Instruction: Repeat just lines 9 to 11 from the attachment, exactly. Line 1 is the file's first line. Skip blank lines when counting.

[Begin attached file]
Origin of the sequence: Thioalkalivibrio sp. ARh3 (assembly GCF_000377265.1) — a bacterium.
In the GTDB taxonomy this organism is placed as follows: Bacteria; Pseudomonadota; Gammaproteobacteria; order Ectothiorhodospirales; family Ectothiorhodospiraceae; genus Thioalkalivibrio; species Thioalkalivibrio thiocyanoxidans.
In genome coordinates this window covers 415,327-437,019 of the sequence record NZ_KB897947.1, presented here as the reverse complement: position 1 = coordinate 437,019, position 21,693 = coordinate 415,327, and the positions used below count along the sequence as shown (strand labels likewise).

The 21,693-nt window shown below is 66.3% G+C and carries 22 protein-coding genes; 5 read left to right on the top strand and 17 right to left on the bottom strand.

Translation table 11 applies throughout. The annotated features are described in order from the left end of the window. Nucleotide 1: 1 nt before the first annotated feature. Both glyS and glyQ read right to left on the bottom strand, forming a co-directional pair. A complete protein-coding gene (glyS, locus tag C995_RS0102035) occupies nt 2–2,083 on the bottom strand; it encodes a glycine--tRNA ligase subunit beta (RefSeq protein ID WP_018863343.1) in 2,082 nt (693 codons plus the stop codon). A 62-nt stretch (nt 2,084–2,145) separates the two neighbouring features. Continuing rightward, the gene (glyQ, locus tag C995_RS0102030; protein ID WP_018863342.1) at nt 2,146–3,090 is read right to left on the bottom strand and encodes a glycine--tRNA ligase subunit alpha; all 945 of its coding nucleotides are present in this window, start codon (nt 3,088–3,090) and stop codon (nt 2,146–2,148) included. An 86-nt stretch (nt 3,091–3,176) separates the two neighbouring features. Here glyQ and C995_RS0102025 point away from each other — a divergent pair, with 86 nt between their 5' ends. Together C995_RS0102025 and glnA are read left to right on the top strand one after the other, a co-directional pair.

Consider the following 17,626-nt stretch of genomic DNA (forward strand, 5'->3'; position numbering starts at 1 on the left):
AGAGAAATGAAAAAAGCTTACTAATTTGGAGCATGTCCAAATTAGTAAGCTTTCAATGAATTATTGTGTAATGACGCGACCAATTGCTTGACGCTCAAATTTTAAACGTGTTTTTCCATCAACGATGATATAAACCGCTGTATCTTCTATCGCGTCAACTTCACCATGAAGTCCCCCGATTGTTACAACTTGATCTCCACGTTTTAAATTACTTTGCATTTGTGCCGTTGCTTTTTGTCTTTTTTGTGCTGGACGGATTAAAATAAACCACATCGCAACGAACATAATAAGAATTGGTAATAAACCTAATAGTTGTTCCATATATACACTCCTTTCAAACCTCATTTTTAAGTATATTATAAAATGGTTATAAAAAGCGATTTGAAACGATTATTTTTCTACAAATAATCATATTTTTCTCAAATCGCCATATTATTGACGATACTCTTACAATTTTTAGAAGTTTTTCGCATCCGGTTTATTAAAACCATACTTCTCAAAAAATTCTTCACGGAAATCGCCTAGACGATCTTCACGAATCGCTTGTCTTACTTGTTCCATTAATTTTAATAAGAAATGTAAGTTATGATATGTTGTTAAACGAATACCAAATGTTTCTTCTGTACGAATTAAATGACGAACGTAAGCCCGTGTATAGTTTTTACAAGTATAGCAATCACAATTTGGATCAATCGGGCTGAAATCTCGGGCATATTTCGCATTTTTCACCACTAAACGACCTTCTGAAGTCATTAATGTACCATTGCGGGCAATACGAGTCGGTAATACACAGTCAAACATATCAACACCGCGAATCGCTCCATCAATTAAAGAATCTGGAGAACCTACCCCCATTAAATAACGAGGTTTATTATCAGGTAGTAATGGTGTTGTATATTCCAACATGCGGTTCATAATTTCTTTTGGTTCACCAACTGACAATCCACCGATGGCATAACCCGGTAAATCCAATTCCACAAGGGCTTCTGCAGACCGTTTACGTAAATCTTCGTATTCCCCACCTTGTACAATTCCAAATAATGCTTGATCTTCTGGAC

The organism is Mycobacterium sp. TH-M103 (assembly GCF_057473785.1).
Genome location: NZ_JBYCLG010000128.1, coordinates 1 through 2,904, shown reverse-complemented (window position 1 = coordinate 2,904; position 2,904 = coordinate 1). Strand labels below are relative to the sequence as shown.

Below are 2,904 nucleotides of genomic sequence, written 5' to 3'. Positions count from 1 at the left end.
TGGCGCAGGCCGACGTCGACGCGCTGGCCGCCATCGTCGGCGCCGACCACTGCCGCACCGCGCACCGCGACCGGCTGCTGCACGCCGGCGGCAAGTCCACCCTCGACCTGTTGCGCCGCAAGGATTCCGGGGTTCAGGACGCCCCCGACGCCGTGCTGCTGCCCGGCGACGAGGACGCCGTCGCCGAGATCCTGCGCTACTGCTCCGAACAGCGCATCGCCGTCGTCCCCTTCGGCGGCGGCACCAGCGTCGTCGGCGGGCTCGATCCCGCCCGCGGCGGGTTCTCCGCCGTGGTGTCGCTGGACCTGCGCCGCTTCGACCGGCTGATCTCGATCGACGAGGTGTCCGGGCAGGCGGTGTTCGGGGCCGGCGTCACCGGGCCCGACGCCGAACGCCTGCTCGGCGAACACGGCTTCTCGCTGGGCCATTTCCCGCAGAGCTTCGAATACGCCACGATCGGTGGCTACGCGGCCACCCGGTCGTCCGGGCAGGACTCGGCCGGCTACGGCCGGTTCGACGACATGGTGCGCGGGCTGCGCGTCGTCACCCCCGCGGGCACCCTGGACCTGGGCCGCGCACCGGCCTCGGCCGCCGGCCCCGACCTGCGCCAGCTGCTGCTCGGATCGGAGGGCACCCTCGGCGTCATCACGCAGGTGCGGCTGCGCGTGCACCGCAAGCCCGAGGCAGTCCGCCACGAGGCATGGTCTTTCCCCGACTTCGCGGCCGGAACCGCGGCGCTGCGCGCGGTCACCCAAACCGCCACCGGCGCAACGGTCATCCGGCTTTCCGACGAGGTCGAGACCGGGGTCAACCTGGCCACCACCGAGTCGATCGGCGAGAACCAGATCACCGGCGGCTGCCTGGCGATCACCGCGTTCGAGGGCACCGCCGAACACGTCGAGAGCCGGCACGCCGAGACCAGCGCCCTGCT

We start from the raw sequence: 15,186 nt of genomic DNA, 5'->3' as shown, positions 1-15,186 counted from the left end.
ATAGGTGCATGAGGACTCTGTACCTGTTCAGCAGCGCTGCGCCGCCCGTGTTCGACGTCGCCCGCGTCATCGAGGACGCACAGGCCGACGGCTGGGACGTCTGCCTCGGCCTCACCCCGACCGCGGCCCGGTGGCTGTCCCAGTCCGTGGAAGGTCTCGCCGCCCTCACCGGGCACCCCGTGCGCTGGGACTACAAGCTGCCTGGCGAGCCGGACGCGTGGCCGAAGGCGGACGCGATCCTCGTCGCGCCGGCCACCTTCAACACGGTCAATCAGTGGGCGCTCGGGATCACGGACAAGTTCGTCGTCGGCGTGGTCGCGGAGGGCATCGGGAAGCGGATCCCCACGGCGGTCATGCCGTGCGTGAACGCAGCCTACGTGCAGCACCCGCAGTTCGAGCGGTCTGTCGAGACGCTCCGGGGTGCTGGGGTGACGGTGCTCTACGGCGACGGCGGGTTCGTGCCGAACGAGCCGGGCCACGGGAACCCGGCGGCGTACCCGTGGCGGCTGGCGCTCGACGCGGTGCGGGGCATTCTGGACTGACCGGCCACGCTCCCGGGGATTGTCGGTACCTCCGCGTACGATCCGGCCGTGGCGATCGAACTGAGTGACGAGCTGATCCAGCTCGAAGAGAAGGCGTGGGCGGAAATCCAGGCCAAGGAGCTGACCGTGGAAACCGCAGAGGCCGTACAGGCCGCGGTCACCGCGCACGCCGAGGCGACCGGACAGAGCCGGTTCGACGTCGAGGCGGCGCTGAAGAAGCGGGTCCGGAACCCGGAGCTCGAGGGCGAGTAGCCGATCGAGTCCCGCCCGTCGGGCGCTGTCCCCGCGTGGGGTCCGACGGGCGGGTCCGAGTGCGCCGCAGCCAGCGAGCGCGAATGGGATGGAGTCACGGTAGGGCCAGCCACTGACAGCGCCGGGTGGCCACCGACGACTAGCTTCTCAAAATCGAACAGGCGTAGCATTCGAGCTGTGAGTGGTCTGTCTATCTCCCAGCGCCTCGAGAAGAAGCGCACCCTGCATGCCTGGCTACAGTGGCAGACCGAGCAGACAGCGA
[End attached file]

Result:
Genome location: NZ_JBYCLG010000128.1, coordinates 1 through 2,904, shown reverse-complemented (window position 1 = coordinate 2,904; position 2,904 = coordinate 1). Strand labels below are relative to the sequence as shown.

Below are 2,904 nucleotides of genomic sequence, written 5' to 3'. Positions count from 1 at the left end.
TGGCGCAGGCCGACGTCGACGCGCTGGCCGCCATCGTCGGCGCCGACCACTGCCGCACCGCGCACCGCGACCGGCTGCTGCACGCCGGCGGCAAGTCCACCCTCGACCTGTTGCGCCGCAAGGATTCCGGGGTTCAGGACGCCCCCGACGCCGTGCTGCTGCCCGGCGACGAGGACGCCGTCGCCGAGATCCTGCGCTACTGCTCCGAACAGCGCATCGCCGTCGTCCCCTTCGGCGGCGGCACCAGCGTCGTCGGCGGGCTCGATCCCGCCCGCGGCGGGTTCTCCGCCGTGGTGTCGCTGGACCTGCGCCGCTTCGACCGGCTGATCTCGATCGACGAGGTGTCCGGGCAGGCGGTGTTCGGGGCCGGCGTCACCGGGCCCGACGCCGAACGCCTGCTCGGCGAACACGGCTTCTCGCTGGGCCATTTCCCGCAGAGCTTCGAATACGCCACGATCGGTGGCTACGCGGCCACCCGGTCGTCCGGGCAGGACTCGGCCGGCTACGGCCGGTTCGACGACATGGTGCGCGGGCTGCGCGTCGTCACCCCCGCGGGCACCCTGGACCTGGGCCGCGCACCGGCCTCGGCCGCCGGCCCCGACCTGCGCCAGCTGCTGCTCGGATCGGAGGGCACCCTCGGCGTCATCACGCAGGTGCGGCTGCGCGTGCACCGCAAGCCCGAGGCAGTCCGCCACGAGGCATGGTCTTTCCCCGACTTCGCGGCCGGAACCGCGGCGCTGCGCGCGGTCACCCAAACCGCCACCGGCGCAACGGTCATCCGGCTTTCCGACGAGGTCGAGACCGGGGTCAACCTGGCCACCACCGAGTCGATCGGCGAGAACCAGATCACCGGCGGCTGCCTGGCGATCACCGCGTTCGAGGGCACCGCCGAACACGTCGAGAGCCGGCACGCCGAGACCAGCGCCCTGCT